Problems with Too General or Too Broad Definitions of Jazz
Apparently because of the scarcity of an accepted musically oriented definition for jazz, authors often resort to using a broad brush to delineate jazz as a form of music. Here us one such attempt at Wikipedia on jazz.
“Jazz is a genre of music that originated in African American communities in the United States in the late 19th and early 20th century. It emerged in the form of independent popular musical styles, all linked by the common bonds of African American and European American musical parentage with a performance orientation.” (bold not in original)
The big problem is that this definition would work for describing the form of music known as the blues!" Even if blues music did not exist, this Wikipedia description tells us so little about what kind of music jazz consists of. If we find out that music originated at some specific geographical location, does this help inform us about what kind of music that it is? No. Neither does knowing the years it formed or the nationality or race of the musicians that formed it.
The closest that the Wikipedia description of jazz gets to telling us anything musically about jazz is when it states that “all linked by the common bonds ' of African American' and European American musical parentage with a performance orientation.” Even here, though, these remarks holds true of many other genres of music including rock and roll and the blues. Blues musicians are well known for being concerned with the 'performance' aspect of their music, to say the very least.
Survey of Failed Definitions for Jazz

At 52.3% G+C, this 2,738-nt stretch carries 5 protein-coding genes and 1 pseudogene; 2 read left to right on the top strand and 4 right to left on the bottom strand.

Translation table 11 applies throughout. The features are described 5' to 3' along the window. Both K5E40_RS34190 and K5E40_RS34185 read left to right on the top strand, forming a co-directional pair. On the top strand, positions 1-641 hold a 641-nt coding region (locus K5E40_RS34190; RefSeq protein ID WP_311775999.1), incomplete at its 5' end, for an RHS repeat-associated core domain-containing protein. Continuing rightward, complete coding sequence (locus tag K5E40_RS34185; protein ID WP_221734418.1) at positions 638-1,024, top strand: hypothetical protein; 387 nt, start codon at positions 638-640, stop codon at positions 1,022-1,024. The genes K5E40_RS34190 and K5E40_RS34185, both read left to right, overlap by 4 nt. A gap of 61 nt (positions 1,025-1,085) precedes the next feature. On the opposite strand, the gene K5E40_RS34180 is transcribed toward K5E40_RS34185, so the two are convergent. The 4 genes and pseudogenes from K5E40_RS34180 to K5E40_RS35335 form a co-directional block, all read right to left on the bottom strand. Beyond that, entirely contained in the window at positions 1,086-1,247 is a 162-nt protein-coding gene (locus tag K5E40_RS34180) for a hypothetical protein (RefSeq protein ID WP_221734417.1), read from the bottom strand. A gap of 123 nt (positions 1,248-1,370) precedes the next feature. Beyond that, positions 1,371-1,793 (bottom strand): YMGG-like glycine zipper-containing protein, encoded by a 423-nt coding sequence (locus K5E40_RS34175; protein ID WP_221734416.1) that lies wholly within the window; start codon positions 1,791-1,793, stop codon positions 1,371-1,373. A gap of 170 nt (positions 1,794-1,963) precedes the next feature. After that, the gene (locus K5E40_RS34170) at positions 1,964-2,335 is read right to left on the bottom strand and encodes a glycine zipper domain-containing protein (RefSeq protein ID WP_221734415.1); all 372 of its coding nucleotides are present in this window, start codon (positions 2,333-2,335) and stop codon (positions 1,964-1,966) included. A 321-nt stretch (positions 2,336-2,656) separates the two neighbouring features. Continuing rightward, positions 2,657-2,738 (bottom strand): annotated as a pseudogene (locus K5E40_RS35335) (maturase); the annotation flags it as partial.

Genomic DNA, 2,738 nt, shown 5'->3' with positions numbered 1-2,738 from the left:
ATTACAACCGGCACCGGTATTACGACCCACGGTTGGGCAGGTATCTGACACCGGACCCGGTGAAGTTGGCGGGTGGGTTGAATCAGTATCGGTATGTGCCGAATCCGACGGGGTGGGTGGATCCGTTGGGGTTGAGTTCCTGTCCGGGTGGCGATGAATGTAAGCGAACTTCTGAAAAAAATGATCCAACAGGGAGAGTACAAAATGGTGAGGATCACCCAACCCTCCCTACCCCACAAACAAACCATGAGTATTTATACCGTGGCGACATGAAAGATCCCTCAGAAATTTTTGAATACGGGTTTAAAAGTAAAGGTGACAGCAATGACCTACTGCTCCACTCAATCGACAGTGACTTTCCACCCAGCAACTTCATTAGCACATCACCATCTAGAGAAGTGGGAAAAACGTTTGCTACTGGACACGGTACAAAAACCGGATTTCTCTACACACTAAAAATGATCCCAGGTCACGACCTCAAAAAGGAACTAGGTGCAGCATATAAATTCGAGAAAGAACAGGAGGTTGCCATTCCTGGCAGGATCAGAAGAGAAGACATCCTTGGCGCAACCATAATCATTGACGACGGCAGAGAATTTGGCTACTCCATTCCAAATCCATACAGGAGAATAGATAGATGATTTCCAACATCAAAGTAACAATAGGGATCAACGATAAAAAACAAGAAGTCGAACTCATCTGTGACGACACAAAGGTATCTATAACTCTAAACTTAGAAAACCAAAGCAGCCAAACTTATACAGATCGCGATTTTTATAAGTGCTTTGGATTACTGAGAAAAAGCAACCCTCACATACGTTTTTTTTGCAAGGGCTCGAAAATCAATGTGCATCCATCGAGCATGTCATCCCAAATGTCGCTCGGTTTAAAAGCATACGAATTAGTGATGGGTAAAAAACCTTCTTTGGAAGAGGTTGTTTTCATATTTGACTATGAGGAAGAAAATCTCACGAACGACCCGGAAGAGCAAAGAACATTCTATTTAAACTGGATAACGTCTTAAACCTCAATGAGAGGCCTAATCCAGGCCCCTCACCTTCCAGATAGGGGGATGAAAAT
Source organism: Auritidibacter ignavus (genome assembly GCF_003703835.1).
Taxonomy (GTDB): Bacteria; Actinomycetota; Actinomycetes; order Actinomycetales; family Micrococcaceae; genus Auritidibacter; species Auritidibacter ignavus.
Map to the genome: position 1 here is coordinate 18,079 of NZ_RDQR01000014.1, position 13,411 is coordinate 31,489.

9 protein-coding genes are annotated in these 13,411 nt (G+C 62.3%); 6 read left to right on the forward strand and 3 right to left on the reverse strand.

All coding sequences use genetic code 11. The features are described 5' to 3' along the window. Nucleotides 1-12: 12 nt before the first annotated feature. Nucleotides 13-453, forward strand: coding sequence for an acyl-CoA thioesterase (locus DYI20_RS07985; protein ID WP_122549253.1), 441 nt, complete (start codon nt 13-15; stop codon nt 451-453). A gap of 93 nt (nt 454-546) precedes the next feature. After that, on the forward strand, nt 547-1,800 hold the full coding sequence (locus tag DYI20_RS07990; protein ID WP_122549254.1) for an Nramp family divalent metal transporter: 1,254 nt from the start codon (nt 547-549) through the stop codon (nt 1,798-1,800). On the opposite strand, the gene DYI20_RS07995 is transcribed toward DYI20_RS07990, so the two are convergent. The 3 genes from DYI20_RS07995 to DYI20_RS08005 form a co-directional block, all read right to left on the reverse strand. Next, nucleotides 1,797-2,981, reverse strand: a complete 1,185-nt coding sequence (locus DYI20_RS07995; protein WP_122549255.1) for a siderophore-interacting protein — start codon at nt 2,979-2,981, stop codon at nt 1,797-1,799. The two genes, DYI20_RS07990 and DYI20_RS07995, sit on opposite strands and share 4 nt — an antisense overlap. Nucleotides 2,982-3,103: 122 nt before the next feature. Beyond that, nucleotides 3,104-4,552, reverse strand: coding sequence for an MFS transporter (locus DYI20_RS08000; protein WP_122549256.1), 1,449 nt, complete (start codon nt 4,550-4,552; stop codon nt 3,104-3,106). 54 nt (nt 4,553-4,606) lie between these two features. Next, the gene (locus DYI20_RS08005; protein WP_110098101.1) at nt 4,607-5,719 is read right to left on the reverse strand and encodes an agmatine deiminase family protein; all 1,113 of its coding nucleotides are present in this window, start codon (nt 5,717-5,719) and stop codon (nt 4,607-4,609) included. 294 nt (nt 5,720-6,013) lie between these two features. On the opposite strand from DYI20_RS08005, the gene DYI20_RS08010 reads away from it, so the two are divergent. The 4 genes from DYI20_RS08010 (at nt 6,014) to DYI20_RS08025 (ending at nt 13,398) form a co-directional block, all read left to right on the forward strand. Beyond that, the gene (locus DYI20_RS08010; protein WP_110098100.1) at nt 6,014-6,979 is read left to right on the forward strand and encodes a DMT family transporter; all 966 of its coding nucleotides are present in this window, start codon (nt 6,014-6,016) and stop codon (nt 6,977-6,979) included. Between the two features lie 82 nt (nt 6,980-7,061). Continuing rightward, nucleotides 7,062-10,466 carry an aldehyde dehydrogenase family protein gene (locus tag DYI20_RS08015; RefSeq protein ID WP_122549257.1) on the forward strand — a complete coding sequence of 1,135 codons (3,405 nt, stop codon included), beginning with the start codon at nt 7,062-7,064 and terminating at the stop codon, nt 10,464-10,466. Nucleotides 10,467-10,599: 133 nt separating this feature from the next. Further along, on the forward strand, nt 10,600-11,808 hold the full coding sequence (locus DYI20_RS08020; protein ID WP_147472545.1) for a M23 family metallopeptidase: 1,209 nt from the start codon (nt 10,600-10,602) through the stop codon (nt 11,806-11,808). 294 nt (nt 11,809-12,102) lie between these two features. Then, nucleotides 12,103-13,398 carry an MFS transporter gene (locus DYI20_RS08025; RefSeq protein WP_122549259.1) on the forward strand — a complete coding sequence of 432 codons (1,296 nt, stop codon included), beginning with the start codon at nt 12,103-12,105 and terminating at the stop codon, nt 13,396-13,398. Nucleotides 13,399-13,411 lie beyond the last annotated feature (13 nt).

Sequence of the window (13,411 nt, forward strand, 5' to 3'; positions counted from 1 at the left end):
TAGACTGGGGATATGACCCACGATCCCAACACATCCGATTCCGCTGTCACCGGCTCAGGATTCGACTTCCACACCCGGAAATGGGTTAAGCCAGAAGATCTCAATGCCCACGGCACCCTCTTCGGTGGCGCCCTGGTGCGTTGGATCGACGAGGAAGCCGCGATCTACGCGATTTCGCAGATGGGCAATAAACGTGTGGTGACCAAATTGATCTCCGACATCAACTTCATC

Here is a survey of such failed attempts or unhelpful proposals for a definition together with reasons why such proposals fail as a definition of jazz. Many pictures below are taken from A Passion For Jazz.
Jazz is Rhythm
- Henri Matisse - "Jazz is rhythm and meaning."
Jazz does emphasize the importance of rhythm through its significant use of syncopation. The New World Encyclopedia defines syncopation and then points out its usage by practically all other forms of music in addition to jazz's usage thereby making this possible definition of jazz too broad because it includes non-jazz music within its scope.
In music, syncopation is a stress on a normally unstressed beat, or a missing beat where a stressed one would normally be expected. Syncopation is used in many musical styles, including classical music, but it is fundamental in such styles as reggae, ragtime, rap, jump blues, jazz and often in dubstep. In the form of a back beat, syncopation is used in virtually all contemporary popular music.
The reason why syncopation is found in so many other styles of music besides jazz is also obvious. Syncopation adds interest and rhythmic complexity to whatever style of music making one performs:
This rhythmic surprise has a dual purpose. There is a purpose related just to the art of the development of syncopation, and there is a greater purpose that syncopation serves to the entire piece. The rhythmic surprise of syncopation not only serves the interests of the changes of accent when a weak beat is stressed but also the larger purpose of the composition for its rhythmic complexities and contributes towards the totality of the piece.
Jazz is Improvisation
- Brian McKnight - "Jazz is about improvisation and the moment in time, doing it this way now and you'll never do it this way twice."
Jazz is Constantly Changing
- Pat Metheny - "It is jazz's very nature to change, to develop and adapt to the circumstances of its environment."
- Pat Metheny - "I don't worry too much about the fundamentalist principles that are in almost any discussion about Jazz."
Jazz is About Emotions
- Charles Mingus - "Jazz music is a language of the emotions."
Jazz Is Known Without Definition
- Thelonious Monk - "I don't have a definition of jazz. You're just supposed to know it when you hear it."
- Yogi Berra - "Anyone who understands Jazz knows that you can't understand it. It's too complicated. That's what's so simple about it."
- Kurt Elling - "Jazz singing is like pornography. You can't say what it is, but you know it when you see it."